Feeds

Webmail bug puts 40m accounts in jeopardy

One attack pwns all

The Power of One eBook: Top reasons to choose HP BladeSystem

A web-borne vulnerability lurking in a popular email application seriously compromised the security of 40 million accounts until it was fixed early last month, independent researchers said.

The flaw, in the Memova messaging application sold by a company known as Critical Path, is yet another testament to the awesome power of XSS, or cross site scripting, vulnerabilities. Combined with another bug, it allowed attackers to surreptitiously forward the email of millions of end-users from some of Europe's biggest internet service providers.

"The attacker only needs to send a specially crafted email to his victim," independent researchers Rosario Valotta and Matteo Carli wrote in an advisory. "As soon as the victim opens the mail (no further interaction required) the forwarding settings of his webmail account of silently modified."

The researchers tested a proof-of-concept attack on Italian ISPs Tiscali, Libero (also known as Wind) and Virgilio (aka Telecom) and found all three to be vulnerable. Using Critical Path press releases announcing customer deployments, they say about a dozen other large ISPs also used Memova, including Vodafone, Virgin, T-Mobile, and Telefonica. All told, that's 40 million combined users, they say.

A video of the PoC is here.

Critical Path representatives hadn't responded to requests for comment by time of publication, but Valotta told The Register the company issued an update patching the vulnerability shortly after it was brought to their attention. "They answered immediately to our advisory," he said. By last week, all of Critical Path's customers had installed it, he added.

What's notable here is that two of the three sites Valotta and Carli tested had implemented protections designed to mitigate the exploitation of XSS vulnerabilities. Specifically, the providers designated one domain for webmail and a separate domain for iframes that display the mail content. Even still, the researchers found a way to bypass the protection using a technique known as reflected XSS.

Yes, the vulnerability has been fixed, and no, there are no reports it was exploited in the wild. Still, the discovery that a single web bug could compromise the privacy of so many accounts had to be more than just a little stunning. More than two-thirds of websites suffer from XSS flaws, Jeremiah Grossman, CTO of WhiteHat Security and an expert in website security has estimated. Given the proliferation, odds are that plenty of other accounts are similarly susceptible. ®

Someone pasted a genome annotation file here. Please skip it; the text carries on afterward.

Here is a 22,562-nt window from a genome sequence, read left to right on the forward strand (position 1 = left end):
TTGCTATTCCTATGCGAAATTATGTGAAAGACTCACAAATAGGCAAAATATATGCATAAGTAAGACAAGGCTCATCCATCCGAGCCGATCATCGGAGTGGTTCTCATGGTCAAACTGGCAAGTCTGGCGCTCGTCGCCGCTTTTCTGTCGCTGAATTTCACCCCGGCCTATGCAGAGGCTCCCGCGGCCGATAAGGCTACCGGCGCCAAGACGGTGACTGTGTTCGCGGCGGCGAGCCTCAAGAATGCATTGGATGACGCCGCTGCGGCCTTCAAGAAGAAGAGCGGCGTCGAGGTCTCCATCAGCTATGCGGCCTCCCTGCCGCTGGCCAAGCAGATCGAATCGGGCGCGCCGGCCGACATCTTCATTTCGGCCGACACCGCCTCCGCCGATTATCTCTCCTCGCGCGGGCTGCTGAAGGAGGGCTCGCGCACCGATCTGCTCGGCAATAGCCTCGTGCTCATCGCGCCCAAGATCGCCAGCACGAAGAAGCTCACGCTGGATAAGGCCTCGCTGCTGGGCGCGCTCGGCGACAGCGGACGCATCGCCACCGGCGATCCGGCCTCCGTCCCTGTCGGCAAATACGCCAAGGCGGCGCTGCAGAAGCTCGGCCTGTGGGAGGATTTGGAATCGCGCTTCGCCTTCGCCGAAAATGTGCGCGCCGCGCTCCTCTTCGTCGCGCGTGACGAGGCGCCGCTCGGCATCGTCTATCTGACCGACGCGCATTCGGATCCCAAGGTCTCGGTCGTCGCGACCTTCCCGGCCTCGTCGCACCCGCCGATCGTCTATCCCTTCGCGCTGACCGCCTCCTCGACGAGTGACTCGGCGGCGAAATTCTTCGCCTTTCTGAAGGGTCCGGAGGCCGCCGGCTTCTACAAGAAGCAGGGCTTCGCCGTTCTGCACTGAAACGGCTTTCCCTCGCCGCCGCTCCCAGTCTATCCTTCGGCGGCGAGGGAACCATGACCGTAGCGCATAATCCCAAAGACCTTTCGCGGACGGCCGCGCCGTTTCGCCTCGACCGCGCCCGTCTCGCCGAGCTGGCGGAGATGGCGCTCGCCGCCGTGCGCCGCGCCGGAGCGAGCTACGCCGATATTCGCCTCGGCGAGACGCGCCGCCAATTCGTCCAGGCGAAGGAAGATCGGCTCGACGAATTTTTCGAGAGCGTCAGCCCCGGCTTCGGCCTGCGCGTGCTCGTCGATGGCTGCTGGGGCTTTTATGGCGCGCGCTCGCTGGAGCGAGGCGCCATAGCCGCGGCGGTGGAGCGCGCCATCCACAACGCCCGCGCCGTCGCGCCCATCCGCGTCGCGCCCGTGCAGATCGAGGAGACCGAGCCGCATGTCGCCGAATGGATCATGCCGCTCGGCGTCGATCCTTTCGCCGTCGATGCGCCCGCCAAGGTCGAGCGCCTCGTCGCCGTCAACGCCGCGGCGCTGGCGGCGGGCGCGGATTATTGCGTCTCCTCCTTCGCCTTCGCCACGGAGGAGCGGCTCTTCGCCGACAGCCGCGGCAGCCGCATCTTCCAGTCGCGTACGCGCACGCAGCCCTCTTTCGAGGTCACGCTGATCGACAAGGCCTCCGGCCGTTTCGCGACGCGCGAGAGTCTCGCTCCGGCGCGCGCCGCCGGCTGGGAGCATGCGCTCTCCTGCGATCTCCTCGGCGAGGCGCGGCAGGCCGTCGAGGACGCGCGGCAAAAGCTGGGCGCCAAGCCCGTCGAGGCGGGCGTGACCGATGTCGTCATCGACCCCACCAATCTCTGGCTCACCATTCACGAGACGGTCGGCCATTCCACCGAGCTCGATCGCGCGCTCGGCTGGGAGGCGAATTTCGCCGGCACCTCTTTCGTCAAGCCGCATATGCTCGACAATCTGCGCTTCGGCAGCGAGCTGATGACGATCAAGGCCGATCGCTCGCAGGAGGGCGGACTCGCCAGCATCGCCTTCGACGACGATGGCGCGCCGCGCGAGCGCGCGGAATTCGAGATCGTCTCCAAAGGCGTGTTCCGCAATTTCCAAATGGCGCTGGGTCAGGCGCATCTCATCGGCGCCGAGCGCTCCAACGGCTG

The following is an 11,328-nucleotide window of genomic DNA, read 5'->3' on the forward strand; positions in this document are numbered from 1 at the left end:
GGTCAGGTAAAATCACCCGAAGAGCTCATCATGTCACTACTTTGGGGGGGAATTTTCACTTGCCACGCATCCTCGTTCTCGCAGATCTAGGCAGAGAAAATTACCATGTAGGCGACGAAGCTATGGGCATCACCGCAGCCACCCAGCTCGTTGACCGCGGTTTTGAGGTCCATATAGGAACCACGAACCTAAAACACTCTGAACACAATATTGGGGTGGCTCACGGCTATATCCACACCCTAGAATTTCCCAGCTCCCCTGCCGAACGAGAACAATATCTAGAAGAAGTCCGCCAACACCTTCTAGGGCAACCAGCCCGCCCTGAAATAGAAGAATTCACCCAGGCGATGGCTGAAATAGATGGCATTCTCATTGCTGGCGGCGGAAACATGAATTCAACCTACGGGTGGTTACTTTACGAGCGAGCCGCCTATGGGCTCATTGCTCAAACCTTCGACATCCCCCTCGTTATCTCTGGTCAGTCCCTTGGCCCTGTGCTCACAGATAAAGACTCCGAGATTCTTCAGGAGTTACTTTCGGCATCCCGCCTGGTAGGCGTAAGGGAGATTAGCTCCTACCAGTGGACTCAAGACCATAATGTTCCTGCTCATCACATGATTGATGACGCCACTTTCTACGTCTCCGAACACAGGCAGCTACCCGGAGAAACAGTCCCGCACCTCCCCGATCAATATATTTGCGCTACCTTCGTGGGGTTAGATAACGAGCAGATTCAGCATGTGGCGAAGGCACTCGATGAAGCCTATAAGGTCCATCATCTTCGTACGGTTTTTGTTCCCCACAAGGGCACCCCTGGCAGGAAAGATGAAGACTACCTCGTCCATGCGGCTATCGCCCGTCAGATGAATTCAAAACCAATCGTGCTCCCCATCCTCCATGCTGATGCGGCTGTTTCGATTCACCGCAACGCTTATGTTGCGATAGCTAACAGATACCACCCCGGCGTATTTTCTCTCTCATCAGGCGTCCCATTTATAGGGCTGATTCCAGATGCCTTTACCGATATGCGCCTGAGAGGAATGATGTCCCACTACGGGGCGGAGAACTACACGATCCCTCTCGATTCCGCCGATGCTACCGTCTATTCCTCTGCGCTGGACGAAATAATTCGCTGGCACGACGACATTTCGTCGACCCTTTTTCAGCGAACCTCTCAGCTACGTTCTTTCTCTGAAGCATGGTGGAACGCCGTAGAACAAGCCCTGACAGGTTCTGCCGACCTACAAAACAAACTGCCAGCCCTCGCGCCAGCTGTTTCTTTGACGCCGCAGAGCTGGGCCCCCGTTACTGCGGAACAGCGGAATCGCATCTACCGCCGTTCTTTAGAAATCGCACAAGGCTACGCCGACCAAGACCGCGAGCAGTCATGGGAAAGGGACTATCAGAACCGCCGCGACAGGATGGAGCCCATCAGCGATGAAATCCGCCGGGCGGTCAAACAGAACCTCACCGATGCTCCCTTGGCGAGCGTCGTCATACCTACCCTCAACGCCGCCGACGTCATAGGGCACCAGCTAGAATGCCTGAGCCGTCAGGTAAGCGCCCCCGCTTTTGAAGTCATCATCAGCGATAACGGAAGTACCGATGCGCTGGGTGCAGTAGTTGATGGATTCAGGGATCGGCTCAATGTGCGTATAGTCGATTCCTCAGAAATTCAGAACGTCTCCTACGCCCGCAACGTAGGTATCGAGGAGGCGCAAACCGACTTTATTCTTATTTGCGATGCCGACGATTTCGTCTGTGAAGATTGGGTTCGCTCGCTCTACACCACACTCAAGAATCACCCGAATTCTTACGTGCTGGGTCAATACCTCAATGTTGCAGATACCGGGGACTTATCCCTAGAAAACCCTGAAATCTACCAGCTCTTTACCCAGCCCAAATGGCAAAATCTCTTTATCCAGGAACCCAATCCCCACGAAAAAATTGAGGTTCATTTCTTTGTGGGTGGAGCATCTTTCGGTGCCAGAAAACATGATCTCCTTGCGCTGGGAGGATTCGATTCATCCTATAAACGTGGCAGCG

Designing a Defense for Mobile Applications

More from The Register

next story
DARPA-derived secure microkernel goes open source tomorrow
Hacker-repelling, drone-protecting code will soon be yours to tweak as you see fit
How long is too long to wait for a security fix?
Synology finally patches OpenSSL bugs in Trevor's NAS
Don't look, Snowden: Security biz chases Tails with zero-day flaws alert
Exodus vows not to sell secrets of whistleblower's favorite OS
Roll out the welcome mat to hackers and crackers
Security chap pens guide to bug bounty programs that won't fail like Yahoo!'s
HIDDEN packet sniffer spy tech in MILLIONS of iPhones, iPads – expert
Don't panic though – Apple's backdoor is not wide open to all, guru tells us
Researcher sat on critical IE bugs for THREE YEARS
VUPEN waited for Pwn2Own cash while IE's sandbox leaked
Four fake Google haxbots hit YOUR WEBSITE every day
Goog the perfect ruse to slip into SEO orfice
prev story

Whitepapers

Designing a Defense for Mobile Applications
Learn about the various considerations for defending mobile applications - from the application architecture itself to the myriad testing technologies.
Implementing global e-invoicing with guaranteed legal certainty
Explaining the role local tax compliance plays in successful supply chain management and e-business and how leading global brands are addressing this.
Top 8 considerations to enable and simplify mobility
In this whitepaper learn how to successfully add mobile capabilities simply and cost effectively.
Seven Steps to Software Security
Seven practical steps you can begin to take today to secure your applications and prevent the damages a successful cyber-attack can cause.
Boost IT visibility and business value
How building a great service catalog relieves pressure points and demonstrates the value of IT service management.